The UK government has been accused of being “morally bankrupt” by a reputable law firm after a leaked email series showed the Foreign Office shutting down an inbox dedicated to helping Afghans flee the country. Have given.
An email from the Foreign Office, viewed by Granthshala, addressed a lawyer helping women judges stranded in Afghanistan, said that “this mailbox is now closed” and that no email “will be read or answered”.
comes after Granthshala More than 200 female judges have recently been found to be hiding from the Taliban in Afghanistan, while campaigners have warned they are at risk of being killed by the Taliban.
The Taliban have freed thousands of prisoners, including militants and senior al Qaeda operatives, experts say, fearing for their safety the judges responsible for sending many new criminals to prison are now free.
Lawyers for a well-known law firm Mischon de Reya told Granthshala They have launched legal action against the UK government after 35 Afghan judges – both male and female – who were being hunted by Taliban members rejected visa applications.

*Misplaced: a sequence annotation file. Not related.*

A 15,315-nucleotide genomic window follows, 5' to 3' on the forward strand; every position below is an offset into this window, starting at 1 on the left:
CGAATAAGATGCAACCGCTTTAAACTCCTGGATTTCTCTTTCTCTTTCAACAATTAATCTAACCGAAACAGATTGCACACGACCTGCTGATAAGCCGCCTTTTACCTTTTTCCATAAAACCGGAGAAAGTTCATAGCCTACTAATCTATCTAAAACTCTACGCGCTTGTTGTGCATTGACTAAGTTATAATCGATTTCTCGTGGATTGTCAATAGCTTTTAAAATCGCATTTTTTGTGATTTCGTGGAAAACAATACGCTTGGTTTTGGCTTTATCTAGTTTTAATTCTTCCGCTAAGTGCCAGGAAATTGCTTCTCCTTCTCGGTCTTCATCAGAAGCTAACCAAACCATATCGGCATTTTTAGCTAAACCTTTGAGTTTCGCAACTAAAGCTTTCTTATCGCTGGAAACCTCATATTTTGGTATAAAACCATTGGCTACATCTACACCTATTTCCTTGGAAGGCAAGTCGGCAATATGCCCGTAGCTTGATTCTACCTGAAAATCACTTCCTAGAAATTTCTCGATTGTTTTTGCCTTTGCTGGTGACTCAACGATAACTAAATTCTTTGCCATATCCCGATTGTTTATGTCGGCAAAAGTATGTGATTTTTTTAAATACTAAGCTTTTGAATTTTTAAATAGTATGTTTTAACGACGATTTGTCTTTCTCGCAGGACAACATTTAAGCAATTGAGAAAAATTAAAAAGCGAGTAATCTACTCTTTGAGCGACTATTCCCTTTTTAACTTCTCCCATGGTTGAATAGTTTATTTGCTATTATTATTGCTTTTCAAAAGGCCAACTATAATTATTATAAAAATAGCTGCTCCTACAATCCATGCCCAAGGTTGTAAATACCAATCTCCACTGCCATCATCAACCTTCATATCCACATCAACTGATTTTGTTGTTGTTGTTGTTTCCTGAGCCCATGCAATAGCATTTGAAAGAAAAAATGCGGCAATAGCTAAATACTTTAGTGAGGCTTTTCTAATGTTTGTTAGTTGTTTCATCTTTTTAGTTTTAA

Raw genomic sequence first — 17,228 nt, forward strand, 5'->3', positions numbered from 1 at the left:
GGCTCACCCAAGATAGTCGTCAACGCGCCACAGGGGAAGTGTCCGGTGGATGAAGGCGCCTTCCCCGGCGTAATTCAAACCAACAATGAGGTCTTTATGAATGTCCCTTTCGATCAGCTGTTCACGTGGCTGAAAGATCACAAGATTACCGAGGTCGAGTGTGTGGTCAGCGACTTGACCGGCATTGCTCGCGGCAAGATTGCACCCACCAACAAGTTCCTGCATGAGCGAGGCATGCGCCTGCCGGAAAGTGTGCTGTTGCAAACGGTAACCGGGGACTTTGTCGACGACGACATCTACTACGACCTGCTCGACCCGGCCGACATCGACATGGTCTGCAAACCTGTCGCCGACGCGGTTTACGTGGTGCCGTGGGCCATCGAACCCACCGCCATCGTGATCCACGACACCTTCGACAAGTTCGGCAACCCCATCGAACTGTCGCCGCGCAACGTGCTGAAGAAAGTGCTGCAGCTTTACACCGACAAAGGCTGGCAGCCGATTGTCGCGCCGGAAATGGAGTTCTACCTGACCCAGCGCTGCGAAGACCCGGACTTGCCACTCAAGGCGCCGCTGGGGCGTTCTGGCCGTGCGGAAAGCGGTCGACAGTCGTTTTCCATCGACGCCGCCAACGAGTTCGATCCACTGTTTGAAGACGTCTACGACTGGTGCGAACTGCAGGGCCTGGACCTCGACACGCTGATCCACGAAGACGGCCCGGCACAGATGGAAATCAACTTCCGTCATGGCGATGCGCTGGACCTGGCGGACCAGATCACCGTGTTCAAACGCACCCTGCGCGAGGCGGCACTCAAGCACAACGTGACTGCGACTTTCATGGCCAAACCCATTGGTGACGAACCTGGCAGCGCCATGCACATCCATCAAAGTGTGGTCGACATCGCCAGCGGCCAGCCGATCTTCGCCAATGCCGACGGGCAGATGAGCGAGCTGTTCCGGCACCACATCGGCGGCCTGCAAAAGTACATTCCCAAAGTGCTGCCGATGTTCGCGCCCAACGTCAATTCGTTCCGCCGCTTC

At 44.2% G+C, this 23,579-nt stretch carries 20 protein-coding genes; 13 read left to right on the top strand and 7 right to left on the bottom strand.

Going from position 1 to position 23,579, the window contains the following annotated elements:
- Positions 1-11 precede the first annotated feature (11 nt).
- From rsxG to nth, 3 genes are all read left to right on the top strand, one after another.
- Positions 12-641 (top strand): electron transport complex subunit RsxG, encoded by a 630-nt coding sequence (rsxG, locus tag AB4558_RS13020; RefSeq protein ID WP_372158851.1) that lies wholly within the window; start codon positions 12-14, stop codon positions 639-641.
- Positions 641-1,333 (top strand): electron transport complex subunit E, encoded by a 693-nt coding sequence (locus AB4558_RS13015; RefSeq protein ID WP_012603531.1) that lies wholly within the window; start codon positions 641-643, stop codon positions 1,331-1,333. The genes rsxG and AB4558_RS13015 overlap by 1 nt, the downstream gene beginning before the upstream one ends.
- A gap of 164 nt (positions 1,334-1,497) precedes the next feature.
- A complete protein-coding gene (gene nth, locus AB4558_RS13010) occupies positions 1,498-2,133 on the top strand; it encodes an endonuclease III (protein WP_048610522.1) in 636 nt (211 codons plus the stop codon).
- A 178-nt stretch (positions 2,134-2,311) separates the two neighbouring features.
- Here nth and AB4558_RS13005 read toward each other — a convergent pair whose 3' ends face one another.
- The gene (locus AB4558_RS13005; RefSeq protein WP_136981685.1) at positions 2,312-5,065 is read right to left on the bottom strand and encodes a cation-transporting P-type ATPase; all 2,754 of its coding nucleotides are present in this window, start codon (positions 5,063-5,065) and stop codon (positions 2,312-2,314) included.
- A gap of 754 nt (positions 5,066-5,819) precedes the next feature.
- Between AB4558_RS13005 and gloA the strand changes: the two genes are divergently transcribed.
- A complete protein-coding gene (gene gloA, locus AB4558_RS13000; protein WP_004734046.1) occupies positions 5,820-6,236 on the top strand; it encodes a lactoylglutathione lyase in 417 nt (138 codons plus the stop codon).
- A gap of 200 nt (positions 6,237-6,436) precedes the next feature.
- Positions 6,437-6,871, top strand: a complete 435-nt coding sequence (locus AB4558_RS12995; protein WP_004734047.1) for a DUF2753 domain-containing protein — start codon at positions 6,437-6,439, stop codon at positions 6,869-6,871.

“The closure of the Foreign Office inbox is another example of the government washing its hands off the situation,” said Maria Patasalos, an attorney for the firm. Granthshala. “It’s the morally bankrupt of them. It’s a sign of their carelessness towards the situation. They don’t care about the people left behind. They believe they can shut shop.”
Ms Patsalos, who is being supported by barristers from the Garden Court Chambers, warned that female Afghan judges are in “imminent danger” and are being forced to move “from safe house to safe house on a daily basis”. Is.
She said: “They have no money because the Taliban have frozen their bank accounts. They are struggling to feed their children.
“The Taliban are knocking from door to door to find them. Extended family members are beaten until they tell them where they are. We have kidnapped, two children were kidnapped by a judge, but both children were eventually returned after extensive negotiations.
The solicitor said that the closure of the Foreign Office’s email inbox shows that the ministers have overstated the crisis in Afghanistan and also wrongly assumed that the British public no longer cares about the issue.